Plus, its not about if an agent has something to hide, it about how nasty and below the belt some other agents can get, with each other, and then how easily they can go slander the poor ‘honest’ realestate company. It happens.
    Google need to rethink this all if its going to be used in competetive marketing industries.

  • Peter Ricci
    Posted September 25, 2009 at 11:08 am 0Likes

    How many people would write something nice? The people who bother with this would more than likely be negative.

    Create reviews by 1. Positive, 2. Neutral and 3. Negative and give the site owner the ability to vet reviews/comments. Yes they can hide all negative but it would still impact their final score.

    Still I like that they try, lets see how it pans out after a few months.

  • Glenn Rogers
    Posted September 25, 2009 at 11:11 am 0Likes

    Some people just don’t like you because –

    1/ You couldn’t find them the home they wanted in a prime location at 30% less than the market.

    2/ You couldn’t sell their home for 10% above the market.

    So should they be allowed to post negative comments ? Of course not.

    Others as noted by Nat don’t like you because they are helping your competitor, that is also invalid and you can’t filter any of these out with algorithms.

    How do you know which agents to meet ?
    Well …obviously the ones who sell in your area.

  • Matt Stenning
    Posted September 25, 2009 at 11:37 am 0Likes

    Hey Greg,

    Great post mate.

    U think Google Sidewiki is going to become a great tool for everyone, ultimately all it is doing is opening up user reviews for everyone to see (which already happen via Twitter, blogs facebook etc) the only reason it’s “scary” is because it’s on the persons site.

    I think the biggest mistake people are going to make with the new Sidewiki is that they will “presume” that people wont use it, wont know about and therefore wont care about it. Sidewiki is going to make business online so much easier but also going to bring out flaws in company.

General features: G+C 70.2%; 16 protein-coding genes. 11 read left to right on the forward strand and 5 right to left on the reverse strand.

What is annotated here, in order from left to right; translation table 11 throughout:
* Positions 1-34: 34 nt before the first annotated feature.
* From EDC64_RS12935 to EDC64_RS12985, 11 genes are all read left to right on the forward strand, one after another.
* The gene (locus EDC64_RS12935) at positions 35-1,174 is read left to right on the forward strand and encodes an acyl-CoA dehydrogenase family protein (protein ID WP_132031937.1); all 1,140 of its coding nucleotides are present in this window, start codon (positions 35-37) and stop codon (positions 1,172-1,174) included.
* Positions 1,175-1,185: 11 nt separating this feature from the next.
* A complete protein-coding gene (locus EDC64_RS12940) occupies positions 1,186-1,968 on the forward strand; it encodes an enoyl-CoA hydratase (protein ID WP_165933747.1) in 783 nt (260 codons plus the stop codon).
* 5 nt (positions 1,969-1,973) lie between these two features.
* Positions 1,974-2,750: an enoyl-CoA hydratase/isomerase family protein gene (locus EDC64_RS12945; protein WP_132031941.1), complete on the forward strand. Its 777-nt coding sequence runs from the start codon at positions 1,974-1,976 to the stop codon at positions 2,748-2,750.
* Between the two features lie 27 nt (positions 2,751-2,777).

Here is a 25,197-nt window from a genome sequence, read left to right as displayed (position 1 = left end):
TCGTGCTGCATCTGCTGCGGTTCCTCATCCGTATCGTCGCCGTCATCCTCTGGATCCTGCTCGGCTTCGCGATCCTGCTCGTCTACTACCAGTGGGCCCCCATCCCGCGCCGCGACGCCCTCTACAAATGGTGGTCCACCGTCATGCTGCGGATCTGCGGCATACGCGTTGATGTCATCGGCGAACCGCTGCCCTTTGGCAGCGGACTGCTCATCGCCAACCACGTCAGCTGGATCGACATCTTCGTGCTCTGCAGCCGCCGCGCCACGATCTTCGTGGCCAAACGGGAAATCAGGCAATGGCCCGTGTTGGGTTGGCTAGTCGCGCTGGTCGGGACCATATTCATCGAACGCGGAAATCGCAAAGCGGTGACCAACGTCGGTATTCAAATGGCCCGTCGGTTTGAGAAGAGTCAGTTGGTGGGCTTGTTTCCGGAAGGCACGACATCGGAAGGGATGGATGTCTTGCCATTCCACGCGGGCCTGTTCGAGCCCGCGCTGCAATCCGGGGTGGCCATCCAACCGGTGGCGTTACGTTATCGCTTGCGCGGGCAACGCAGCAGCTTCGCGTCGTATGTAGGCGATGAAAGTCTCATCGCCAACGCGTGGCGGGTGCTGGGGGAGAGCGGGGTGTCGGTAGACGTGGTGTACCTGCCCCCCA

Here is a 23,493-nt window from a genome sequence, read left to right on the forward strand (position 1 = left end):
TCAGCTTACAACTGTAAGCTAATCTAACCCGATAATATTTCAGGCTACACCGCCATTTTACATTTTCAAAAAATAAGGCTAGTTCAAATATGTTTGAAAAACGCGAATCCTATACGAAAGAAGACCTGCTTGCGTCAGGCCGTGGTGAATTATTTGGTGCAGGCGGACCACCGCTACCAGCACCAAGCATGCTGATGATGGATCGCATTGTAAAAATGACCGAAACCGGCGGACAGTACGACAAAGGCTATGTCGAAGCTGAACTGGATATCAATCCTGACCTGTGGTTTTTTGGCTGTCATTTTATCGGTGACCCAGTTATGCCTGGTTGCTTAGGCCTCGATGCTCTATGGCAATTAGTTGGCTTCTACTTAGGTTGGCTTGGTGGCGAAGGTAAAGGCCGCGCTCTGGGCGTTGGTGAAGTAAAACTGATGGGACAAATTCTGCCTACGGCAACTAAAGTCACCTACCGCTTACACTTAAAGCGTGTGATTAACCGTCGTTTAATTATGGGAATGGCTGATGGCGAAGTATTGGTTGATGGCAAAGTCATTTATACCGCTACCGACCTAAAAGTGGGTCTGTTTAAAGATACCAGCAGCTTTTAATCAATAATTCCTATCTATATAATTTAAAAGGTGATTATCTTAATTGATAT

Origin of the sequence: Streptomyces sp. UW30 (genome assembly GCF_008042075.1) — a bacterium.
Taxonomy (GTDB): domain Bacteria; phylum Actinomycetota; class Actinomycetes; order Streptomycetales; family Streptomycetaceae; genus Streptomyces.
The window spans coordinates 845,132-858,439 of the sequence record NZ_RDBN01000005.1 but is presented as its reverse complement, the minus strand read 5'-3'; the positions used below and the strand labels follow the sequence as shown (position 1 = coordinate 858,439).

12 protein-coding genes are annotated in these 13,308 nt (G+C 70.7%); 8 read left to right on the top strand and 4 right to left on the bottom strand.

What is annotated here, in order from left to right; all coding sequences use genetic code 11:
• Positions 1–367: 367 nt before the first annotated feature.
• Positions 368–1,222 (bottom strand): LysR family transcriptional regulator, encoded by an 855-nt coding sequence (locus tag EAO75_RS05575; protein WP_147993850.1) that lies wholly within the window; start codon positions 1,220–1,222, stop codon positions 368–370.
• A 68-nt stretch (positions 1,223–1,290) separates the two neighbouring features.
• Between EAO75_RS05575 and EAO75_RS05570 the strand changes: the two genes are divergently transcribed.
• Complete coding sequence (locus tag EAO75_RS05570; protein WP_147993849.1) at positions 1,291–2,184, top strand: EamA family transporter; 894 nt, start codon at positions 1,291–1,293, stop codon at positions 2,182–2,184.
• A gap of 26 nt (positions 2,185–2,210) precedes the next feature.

It’s here, and I think it’ll stay..

    Matt

  • Greg Vincent
    Posted September 25, 2009 at 1:44 pm 0Likes

    Glenn, I know you “think the whole idea of publishing agent reviews is rubbish.”

    Well, you & I everyone else will have to learn to live with it, because Google has announced another new product :- Place Pages on Google Maps ~ http://tr.im/zFv1

    Google are adding information on businesses, restaurants, points of interest, neighbourhoods, and yes that’s right, customer reviews on separate web pages within Google Maps.

    Google said “We want there to be a Place Page for every place in the world, but we might be missing a few places here and there. If you’re a business owner, you can add or update your business details through the Local Business Center. This allows you to make sure your Place Page reflects the most accurate, authoritative and recent information about your business. And if you don

  • Glenn Rogers
    Posted September 25, 2009 at 1:58 pm 0Likes

    Greg,

    Reviews WILL go away once the spamming and abuse starts to roll in.
    Law suits will be launched against Google if they allow anonymous adverse comments on a real estate business to remain on their site.

    I really dont see how anyone cant see this, unless of course the reviews are limited to positive ones which makes the whole exercise pointless.

    Adding information on a business is one thing , allowing anyone to comment adversly on a public forum about a business could lead to litigation, especially real estate businesses where reputation is everything.

  • Craig
    Posted September 25, 2009 at 2:43 pm 0Likes

    Glenn, reviews and feedback have been part of the web since 1994. The issues you are talking about are mostly solved. If they weren’t how could mega sites like eBay still allow reviews?

  • Craig
    Posted September 25, 2009 at 2:46 pm 0Likes